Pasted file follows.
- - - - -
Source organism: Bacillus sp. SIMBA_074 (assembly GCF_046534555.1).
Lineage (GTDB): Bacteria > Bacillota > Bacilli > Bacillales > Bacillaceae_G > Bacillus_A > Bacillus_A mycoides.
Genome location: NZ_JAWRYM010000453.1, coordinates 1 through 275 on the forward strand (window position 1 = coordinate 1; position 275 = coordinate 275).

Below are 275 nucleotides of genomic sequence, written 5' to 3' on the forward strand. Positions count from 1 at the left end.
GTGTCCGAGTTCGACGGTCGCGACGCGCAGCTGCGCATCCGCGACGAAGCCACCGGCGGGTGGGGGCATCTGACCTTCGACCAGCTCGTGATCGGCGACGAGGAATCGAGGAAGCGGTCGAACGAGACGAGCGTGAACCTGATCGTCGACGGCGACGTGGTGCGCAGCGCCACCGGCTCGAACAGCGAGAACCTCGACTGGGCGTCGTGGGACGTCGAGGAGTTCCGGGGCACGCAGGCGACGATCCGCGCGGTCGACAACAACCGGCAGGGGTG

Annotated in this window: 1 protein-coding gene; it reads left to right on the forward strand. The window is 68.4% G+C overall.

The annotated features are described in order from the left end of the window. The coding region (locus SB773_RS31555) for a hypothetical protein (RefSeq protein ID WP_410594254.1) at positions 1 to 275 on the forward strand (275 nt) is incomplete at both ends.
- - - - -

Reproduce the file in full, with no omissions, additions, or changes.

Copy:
Source organism: Bacillus sp. SIMBA_074 (assembly GCF_046534555.1).
Lineage (GTDB): Bacteria > Bacillota > Bacilli > Bacillales > Bacillaceae_G > Bacillus_A > Bacillus_A mycoides.
Genome location: NZ_JAWRYM010000453.1, coordinates 1 through 275 on the forward strand (window position 1 = coordinate 1; position 275 = coordinate 275).

Below are 275 nucleotides of genomic sequence, written 5' to 3' on the forward strand. Positions count from 1 at the left end.
GTGTCCGAGTTCGACGGTCGCGACGCGCAGCTGCGCATCCGCGACGAAGCCACCGGCGGGTGGGGGCATCTGACCTTCGACCAGCTCGTGATCGGCGACGAGGAATCGAGGAAGCGGTCGAACGAGACGAGCGTGAACCTGATCGTCGACGGCGACGTGGTGCGCAGCGCCACCGGCTCGAACAGCGAGAACCTCGACTGGGCGTCGTGGGACGTCGAGGAGTTCCGGGGCACGCAGGCGACGATCCGCGCGGTCGACAACAACCGGCAGGGGTG

Annotated in this window: 1 protein-coding gene; it reads left to right on the forward strand. The window is 68.4% G+C overall.

The annotated features are described in order from the left end of the window. The coding region (locus SB773_RS31555) for a hypothetical protein (RefSeq protein ID WP_410594254.1) at positions 1 to 275 on the forward strand (275 nt) is incomplete at both ends.